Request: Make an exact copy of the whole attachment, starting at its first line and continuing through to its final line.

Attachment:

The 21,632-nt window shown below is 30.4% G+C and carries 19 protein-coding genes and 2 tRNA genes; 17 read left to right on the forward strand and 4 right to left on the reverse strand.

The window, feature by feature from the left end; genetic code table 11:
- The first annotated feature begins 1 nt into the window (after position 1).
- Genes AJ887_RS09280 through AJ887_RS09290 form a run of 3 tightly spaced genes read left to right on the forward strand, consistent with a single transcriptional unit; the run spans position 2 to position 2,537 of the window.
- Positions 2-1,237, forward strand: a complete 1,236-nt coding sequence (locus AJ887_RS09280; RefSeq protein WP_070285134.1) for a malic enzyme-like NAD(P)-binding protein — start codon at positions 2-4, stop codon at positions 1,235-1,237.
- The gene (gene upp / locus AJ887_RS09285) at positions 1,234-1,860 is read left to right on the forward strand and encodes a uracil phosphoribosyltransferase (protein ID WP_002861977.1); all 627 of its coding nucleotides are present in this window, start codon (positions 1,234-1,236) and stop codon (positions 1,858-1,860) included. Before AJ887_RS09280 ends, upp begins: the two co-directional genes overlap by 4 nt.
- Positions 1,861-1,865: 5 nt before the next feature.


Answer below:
The 21,632-nt window shown below is 30.4% G+C and carries 19 protein-coding genes and 2 tRNA genes; 17 read left to right on the forward strand and 4 right to left on the reverse strand.

The window, feature by feature from the left end; genetic code table 11:
- The first annotated feature begins 1 nt into the window (after position 1).
- Genes AJ887_RS09280 through AJ887_RS09290 form a run of 3 tightly spaced genes read left to right on the forward strand, consistent with a single transcriptional unit; the run spans position 2 to position 2,537 of the window.
- Positions 2-1,237, forward strand: a complete 1,236-nt coding sequence (locus AJ887_RS09280; RefSeq protein WP_070285134.1) for a malic enzyme-like NAD(P)-binding protein — start codon at positions 2-4, stop codon at positions 1,235-1,237.
- The gene (gene upp / locus AJ887_RS09285) at positions 1,234-1,860 is read left to right on the forward strand and encodes a uracil phosphoribosyltransferase (protein ID WP_002861977.1); all 627 of its coding nucleotides are present in this window, start codon (positions 1,234-1,236) and stop codon (positions 1,858-1,860) included. Before AJ887_RS09280 ends, upp begins: the two co-directional genes overlap by 4 nt.
- Positions 1,861-1,865: 5 nt before the next feature.